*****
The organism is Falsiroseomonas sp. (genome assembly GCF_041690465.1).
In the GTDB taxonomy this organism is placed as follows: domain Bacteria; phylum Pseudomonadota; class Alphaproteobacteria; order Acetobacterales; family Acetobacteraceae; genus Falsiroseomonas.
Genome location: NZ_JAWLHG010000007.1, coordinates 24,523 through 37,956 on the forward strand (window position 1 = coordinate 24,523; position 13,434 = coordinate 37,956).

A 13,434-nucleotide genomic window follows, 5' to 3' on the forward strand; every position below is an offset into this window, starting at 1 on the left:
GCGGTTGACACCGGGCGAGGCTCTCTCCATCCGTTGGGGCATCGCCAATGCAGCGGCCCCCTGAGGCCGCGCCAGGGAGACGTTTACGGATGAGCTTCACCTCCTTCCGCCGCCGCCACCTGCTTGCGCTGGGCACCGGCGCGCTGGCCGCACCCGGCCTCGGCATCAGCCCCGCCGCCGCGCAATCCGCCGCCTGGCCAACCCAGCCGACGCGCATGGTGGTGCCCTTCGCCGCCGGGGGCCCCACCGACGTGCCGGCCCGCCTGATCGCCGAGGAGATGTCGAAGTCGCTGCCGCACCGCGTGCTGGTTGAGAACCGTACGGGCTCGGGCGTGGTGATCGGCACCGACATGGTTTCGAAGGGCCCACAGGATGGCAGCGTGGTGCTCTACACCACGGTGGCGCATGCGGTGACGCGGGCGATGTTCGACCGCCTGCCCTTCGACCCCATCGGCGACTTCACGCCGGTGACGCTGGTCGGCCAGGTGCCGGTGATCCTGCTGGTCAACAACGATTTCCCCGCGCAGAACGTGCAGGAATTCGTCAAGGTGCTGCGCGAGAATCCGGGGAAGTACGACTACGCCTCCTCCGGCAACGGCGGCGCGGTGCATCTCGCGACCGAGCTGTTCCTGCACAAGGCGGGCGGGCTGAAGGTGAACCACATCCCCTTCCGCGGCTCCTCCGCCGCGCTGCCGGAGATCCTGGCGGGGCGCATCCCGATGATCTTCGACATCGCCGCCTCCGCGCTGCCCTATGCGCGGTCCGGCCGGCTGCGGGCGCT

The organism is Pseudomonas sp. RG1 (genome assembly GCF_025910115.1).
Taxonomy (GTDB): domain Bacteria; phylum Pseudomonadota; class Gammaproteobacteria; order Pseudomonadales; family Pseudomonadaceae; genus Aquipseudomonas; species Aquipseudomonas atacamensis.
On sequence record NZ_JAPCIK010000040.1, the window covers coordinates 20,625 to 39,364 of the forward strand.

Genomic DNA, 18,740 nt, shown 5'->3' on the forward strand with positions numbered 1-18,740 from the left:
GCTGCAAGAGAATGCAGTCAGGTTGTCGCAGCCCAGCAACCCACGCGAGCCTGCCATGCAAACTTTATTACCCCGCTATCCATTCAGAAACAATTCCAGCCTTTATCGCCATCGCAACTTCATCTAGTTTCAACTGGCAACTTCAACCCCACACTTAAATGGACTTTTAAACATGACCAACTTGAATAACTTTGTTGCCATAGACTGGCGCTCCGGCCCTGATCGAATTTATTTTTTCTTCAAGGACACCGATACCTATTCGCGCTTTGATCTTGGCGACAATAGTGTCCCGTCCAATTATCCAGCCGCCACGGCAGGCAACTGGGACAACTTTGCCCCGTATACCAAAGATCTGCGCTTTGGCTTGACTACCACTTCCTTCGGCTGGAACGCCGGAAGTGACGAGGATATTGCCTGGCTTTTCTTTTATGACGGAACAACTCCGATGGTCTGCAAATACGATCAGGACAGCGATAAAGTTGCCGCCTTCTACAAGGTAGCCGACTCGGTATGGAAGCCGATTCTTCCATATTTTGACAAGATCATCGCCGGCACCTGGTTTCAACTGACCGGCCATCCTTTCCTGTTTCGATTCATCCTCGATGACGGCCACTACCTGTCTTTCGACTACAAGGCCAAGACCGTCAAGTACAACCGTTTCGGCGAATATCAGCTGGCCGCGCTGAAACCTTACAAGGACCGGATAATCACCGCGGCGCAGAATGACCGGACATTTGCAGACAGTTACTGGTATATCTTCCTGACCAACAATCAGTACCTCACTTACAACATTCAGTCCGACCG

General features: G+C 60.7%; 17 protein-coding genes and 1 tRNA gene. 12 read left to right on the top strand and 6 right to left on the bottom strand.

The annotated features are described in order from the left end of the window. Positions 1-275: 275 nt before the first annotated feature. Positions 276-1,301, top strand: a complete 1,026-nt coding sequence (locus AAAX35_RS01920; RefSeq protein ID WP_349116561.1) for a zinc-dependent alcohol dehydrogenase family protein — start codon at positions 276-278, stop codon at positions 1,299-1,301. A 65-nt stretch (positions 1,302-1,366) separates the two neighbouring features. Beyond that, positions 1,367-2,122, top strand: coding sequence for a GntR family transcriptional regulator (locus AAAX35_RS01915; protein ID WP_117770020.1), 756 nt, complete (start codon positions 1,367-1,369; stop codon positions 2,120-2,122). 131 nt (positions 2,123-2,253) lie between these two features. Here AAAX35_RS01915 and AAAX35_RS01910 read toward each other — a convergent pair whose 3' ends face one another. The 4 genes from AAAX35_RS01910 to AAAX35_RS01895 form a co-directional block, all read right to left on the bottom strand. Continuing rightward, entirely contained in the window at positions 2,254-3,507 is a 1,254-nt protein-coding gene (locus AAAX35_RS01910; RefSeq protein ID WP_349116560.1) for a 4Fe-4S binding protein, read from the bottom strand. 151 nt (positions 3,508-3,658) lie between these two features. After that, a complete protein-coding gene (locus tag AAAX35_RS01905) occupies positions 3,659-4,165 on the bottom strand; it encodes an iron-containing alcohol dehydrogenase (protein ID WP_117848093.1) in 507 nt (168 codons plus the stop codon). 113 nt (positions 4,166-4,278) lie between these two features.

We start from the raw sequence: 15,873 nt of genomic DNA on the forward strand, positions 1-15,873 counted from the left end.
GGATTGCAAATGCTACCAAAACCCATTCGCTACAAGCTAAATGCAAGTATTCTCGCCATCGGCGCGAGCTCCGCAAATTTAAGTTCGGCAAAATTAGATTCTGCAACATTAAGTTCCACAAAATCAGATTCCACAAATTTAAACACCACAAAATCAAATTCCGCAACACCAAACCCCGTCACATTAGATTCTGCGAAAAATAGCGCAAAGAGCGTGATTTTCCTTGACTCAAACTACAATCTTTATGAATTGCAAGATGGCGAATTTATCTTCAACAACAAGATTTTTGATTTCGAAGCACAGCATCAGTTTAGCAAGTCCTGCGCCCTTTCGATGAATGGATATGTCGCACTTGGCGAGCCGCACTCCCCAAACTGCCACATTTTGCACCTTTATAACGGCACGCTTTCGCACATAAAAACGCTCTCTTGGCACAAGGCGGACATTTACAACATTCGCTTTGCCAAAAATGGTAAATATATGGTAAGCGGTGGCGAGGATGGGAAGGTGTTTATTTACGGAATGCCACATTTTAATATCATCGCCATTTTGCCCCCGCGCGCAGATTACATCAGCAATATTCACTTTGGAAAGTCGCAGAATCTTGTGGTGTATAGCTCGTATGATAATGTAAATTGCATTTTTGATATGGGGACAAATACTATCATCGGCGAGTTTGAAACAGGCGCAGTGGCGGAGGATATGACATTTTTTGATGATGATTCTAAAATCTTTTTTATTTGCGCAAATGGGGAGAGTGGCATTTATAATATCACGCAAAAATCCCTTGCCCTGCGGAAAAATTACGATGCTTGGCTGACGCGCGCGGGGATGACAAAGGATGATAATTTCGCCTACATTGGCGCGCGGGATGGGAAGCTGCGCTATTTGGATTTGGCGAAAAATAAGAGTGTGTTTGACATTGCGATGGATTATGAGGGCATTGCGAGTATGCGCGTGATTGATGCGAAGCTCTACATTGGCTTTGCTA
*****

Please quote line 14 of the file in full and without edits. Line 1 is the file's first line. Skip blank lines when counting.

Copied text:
GGATTGCAAATGCTACCAAAACCCATTCGCTACAAGCTAAATGCAAGTATTCTCGCCATCGGCGCGAGCTCCGCAAATTTAAGTTCGGCAAAATTAGATTCTGCAACATTAAGTTCCACAAAATCAGATTCCACAAATTTAAACACCACAAAATCAAATTCCGCAACACCAAACCCCGTCACATTAGATTCTGCGAAAAATAGCGCAAAGAGCGTGATTTTCCTTGACTCAAACTACAATCTTTATGAATTGCAAGATGGCGAATTTATCTTCAACAACAAGATTTTTGATTTCGAAGCACAGCATCAGTTTAGCAAGTCCTGCGCCCTTTCGATGAATGGATATGTCGCACTTGGCGAGCCGCACTCCCCAAACTGCCACATTTTGCACCTTTATAACGGCACGCTTTCGCACATAAAAACGCTCTCTTGGCACAAGGCGGACATTTACAACATTCGCTTTGCCAAAAATGGTAAATATATGGTAAGCGGTGGCGAGGATGGGAAGGTGTTTATTTACGGAATGCCACATTTTAATATCATCGCCATTTTGCCCCCGCGCGCAGATTACATCAGCAATATTCACTTTGGAAAGTCGCAGAATCTTGTGGTGTATAGCTCGTATGATAATGTAAATTGCATTTTTGATATGGGGACAAATACTATCATCGGCGAGTTTGAAACAGGCGCAGTGGCGGAGGATATGACATTTTTTGATGATGATTCTAAAATCTTTTTTATTTGCGCAAATGGGGAGAGTGGCATTTATAATATCACGCAAAAATCCCTTGCCCTGCGGAAAAATTACGATGCTTGGCTGACGCGCGCGGGGATGACAAAGGATGATAATTTCGCCTACATTGGCGCGCGGGATGGGAAGCTGCGCTATTTGGATTTGGCGAAAAATAAGAGTGTGTTTGACATTGCGATGGATTATGAGGGCATTGCGAGTATGCGCGTGATTGATGCGAAGCTCTACATTGGCTTTGCTA